Organizing your junk drawer? No, you’re curating your expendables. Planning a kiddie party? Nope, you’re curating it—that clown ain’t gonna hire itself.
The term “curator” is so overused these days that the profession itself, it seems, has devaluated. One recent article in the Los Angeles Times suggests that art curators might be “a vanishing breed,” citing three important regional cultural institutions—the Hammer Museum, the Museum of Contemporary Art and the Museum of Latin American Art—as sad examples of hubs operating without a chief curator at the helm.
MoLAA is currently under the direction of Stuart Ashman, former secretary of New Mexico’s DEpartment of Cultural Affairs. Ashman blames today’s “straitened economic environment” for the situation. He’s the fourth museum director since 2007.
“It’s like an actor in LA. Every waiter is an actor, and here, every waiter’s an artist,” artist/curator Arthur Lopez says [Arts Valve, Oct. 24: “The Incredible Folk”].
Lopez feels accepted in the curatorial world. “It’s like with anything…if it’s done well, it’s done,” he says, having successfully assembled a stellar cast for The Fine Folk of New Mexico (on view through Jan. 26) at the City of Santa Fe Arts Commission Community Gallery, where a recent panel discussion titled “How do museum curators develop collections?” took place.
At the discussion, Dr. Tey Marianna Nunn, visual arts director of the National Hispanic Cultural Center in Albuquerque, and Carolyn Kastner, curator of the Georgia O’Keeffe Museum, offered frank insight about the evolution of their title.
“Everybody’s a curator! Collections are curated at Target and all sorts of things,” Nunn, formerly of the Museum of International Folk Art, tells SFR. “I think it’s always been a hip profession, although people usually think you’ve got your hair in a bun and glasses on, like a librarian. But I think it’s very interesting that the word is being co-opted now and that it’s now again cool to be a curator.”
She says “learning to work without a budget, learning to evolve your people skills and getting to know the artist,” are the main characteristics a modern-day curator should posses.
“MOCA certainly is a mess,” she says, adding that museums can end up without curators when “the board and the leadership of the museum aren’t really supporting the curatorial choices—for a variety of reasons—it’s pretty complex.”
“I think a lot of things are changing in museums, and people really look at attendance for museums, and lots of decisions are made by committee,” she explains. “That can be really hard, because the curator’s job is to be knowledgeable about the art world that he or she is an expert in, and people need to rely on the curatorial view.”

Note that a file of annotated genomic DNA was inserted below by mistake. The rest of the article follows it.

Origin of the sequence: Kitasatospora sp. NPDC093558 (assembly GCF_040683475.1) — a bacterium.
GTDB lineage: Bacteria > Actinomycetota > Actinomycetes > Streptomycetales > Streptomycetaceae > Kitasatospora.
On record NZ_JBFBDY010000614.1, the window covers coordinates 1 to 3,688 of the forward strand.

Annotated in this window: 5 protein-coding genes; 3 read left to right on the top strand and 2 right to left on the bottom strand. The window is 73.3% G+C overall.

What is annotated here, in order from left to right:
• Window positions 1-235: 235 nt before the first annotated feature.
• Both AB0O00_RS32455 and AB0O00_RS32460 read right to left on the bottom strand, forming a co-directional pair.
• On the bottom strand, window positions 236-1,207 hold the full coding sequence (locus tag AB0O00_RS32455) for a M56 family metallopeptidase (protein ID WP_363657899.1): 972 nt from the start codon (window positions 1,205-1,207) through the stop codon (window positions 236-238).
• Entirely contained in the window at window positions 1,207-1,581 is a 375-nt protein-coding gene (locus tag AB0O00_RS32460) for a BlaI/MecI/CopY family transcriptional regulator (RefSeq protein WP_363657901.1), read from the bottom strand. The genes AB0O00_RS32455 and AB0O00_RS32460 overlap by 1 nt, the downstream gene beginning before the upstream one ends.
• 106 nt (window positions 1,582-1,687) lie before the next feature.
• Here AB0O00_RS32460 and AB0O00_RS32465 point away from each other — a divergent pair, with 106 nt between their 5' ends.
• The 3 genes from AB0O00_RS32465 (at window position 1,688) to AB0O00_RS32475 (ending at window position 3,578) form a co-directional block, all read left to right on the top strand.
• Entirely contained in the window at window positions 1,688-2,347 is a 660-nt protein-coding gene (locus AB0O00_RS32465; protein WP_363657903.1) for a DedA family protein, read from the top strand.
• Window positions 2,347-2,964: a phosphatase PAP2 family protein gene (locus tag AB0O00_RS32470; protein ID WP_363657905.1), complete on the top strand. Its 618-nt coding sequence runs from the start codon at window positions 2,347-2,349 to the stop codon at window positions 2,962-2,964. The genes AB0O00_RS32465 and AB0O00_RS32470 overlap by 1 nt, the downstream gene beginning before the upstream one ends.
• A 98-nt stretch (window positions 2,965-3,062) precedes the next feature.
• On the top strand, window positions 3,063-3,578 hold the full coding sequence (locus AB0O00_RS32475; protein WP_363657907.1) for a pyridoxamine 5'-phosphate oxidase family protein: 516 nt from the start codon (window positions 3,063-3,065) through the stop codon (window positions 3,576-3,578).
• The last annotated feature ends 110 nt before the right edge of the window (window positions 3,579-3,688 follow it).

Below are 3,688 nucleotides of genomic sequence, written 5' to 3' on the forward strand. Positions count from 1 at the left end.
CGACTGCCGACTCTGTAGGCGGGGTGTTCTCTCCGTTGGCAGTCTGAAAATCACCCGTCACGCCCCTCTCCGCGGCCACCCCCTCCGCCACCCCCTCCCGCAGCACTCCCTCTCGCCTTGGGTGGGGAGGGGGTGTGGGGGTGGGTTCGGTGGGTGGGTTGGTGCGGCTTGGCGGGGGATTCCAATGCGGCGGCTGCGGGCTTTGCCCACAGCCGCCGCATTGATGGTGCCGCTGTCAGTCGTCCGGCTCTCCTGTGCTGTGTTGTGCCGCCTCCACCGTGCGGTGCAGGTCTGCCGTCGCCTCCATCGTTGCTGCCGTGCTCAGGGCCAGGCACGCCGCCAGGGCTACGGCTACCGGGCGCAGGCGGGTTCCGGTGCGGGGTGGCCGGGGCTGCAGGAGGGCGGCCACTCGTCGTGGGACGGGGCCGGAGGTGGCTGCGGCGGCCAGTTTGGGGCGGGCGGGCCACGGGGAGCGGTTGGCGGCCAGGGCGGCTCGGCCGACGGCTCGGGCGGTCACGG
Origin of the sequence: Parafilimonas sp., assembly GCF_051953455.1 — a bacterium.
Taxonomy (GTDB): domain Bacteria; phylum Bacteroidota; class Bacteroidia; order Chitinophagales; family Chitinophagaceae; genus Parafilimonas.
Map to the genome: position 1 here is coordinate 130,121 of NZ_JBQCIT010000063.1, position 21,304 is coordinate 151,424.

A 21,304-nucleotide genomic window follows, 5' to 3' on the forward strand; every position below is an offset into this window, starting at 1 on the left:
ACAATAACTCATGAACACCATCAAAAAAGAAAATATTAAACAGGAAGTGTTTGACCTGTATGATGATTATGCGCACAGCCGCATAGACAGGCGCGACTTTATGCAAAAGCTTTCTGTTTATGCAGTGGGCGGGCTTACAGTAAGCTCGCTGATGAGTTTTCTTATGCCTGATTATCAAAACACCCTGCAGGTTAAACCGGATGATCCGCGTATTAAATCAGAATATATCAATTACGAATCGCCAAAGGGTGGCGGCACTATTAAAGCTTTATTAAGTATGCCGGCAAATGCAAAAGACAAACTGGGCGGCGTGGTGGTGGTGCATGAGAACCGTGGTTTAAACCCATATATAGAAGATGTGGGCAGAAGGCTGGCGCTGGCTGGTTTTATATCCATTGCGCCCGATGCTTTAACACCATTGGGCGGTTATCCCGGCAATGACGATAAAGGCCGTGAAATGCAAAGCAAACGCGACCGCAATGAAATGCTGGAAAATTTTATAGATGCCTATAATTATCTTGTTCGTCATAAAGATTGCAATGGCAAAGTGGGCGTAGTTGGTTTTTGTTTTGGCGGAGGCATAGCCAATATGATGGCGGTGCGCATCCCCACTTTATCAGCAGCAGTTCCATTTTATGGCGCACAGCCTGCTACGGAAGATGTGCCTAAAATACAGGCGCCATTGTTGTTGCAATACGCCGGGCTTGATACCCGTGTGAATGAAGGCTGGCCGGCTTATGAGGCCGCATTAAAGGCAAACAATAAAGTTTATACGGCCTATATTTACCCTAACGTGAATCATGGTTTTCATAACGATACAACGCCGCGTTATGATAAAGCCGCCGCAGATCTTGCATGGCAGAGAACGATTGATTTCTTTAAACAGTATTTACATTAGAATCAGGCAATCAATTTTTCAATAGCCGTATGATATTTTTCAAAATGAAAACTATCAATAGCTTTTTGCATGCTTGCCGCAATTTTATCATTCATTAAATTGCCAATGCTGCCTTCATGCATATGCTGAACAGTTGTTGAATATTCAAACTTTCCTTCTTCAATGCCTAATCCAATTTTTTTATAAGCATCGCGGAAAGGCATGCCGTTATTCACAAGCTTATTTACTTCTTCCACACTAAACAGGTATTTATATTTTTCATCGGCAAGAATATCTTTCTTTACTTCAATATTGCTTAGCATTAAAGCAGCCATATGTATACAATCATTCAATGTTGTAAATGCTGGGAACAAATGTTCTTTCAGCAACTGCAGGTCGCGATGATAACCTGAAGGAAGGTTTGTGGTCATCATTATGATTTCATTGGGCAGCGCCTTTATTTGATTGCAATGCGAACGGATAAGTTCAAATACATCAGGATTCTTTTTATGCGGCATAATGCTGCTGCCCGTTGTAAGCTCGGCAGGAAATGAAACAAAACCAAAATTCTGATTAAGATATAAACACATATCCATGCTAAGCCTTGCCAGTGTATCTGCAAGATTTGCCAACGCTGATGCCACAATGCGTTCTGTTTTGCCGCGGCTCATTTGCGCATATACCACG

Making art a priority and instead of business, she says, is perhaps the biggest challenge. A sentiment shared by Kastner, who, during the roundtable discussion, said one of the biggest misconceptions about the O’Keeffe Museum is that it’s rich. Turns out, it’s not, and like many functioning museums, it operates with a skeleton crew.
Part of Kastner’s role as a modern curator is creating a fresh overall “experience” for visitors. “People feel that if they’ve visited one time, they’ve seen [all] we have to offer, and we change exhibitions—just like everyone else does—every three months or so,” she points out, adding that the museum derives 60 percent of its income from admission revenue.
“I think we’re going through a shake-up, where people are expecting different things,” Kastner says. “We all agree that the old 19th century model that the curator knows everything and puts the objects out and you should come and deeply enjoy that or be less educated and less smart than someone else—that’s gone forever.”
Confronted with the idea that she might be part of a vanishing breed, her response was immediate.
“I hope not!” she says with a laugh. “I love being a curator, and I think my training and skills distinguish me as someone with the qualities to pull together exhibitions and the research necessary to document exhibitions.”
Far from desolate, the field is ripe with opportunities for budding curators, Nunn says, especially for those with an interdisciplinary perspective. It’s also a good time for minorities, she points out.
“The Smithsonian is hiring six new Latino curatorial positions this year—[that’s a] major, major deal in an area that’s been underrepresented for a very long time,” she says.
Why the need? “Because other people’s stories are really hard to tell,” Nunn explains.
“It’s much easier to tell a Mexican folk art story—it’s easier to tell a story about Nuevo Mexicanos in New Mexico doing contemporary art—because then you have to get to know the artist. You can’t just do it with faceless people; you actually have to get down and dirty and get to know why people are creating the art.”
Smaller operations, Kastner says, should also be hopeful.
“Art galleries will always be around, and they can gather the timely shows and put something together in a month,” she says. “A curator adds another level—which is scholarship and the research that goes along with that.”
Both women agree that regardless of its current perils, art curation is a dynamic, ever-changing field. “It’s a fascinating world to be a part of,” Kastner says, “and I hope to be a curator as long as I can.”